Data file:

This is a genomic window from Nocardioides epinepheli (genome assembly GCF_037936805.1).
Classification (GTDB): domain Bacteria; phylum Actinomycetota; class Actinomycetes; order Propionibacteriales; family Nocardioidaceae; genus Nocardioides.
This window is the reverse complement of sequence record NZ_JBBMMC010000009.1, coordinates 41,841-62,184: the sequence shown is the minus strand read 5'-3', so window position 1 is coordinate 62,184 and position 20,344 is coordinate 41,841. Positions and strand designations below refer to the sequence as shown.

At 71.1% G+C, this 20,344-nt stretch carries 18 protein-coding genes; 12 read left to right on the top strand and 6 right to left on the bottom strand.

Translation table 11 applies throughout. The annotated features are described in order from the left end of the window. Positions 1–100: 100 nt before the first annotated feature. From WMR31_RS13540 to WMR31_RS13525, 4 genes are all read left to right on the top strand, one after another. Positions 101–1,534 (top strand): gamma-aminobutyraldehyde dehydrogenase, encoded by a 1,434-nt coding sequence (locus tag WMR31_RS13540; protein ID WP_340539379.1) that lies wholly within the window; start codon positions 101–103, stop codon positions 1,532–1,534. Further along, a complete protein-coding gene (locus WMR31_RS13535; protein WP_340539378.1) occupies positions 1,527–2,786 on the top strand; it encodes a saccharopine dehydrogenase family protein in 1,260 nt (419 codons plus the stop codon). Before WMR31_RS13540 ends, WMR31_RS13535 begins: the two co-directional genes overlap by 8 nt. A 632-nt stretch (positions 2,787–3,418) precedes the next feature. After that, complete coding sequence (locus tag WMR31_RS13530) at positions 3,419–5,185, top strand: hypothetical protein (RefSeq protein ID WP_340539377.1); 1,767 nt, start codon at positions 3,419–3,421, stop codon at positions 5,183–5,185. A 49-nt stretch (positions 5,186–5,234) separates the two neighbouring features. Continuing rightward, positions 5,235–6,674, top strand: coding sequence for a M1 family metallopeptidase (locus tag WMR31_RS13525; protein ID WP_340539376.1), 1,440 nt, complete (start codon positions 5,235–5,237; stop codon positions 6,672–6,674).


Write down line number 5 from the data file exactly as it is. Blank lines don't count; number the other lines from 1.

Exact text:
Translation table 11 applies throughout. The annotated features are described in order from the left end of the window. Positions 1–100: 100 nt before the first annotated feature. From WMR31_RS13540 to WMR31_RS13525, 4 genes are all read left to right on the top strand, one after another. Positions 101–1,534 (top strand): gamma-aminobutyraldehyde dehydrogenase, encoded by a 1,434-nt coding sequence (locus tag WMR31_RS13540; protein ID WP_340539379.1) that lies wholly within the window; start codon positions 101–103, stop codon positions 1,532–1,534. Further along, a complete protein-coding gene (locus WMR31_RS13535; protein WP_340539378.1) occupies positions 1,527–2,786 on the top strand; it encodes a saccharopine dehydrogenase family protein in 1,260 nt (419 codons plus the stop codon). Before WMR31_RS13540 ends, WMR31_RS13535 begins: the two co-directional genes overlap by 8 nt. A 632-nt stretch (positions 2,787–3,418) precedes the next feature. After that, complete coding sequence (locus tag WMR31_RS13530) at positions 3,419–5,185, top strand: hypothetical protein (RefSeq protein ID WP_340539377.1); 1,767 nt, start codon at positions 3,419–3,421, stop codon at positions 5,183–5,185. A 49-nt stretch (positions 5,186–5,234) separates the two neighbouring features. Continuing rightward, positions 5,235–6,674, top strand: coding sequence for a M1 family metallopeptidase (locus tag WMR31_RS13525; protein ID WP_340539376.1), 1,440 nt, complete (start codon positions 5,235–5,237; stop codon positions 6,672–6,674).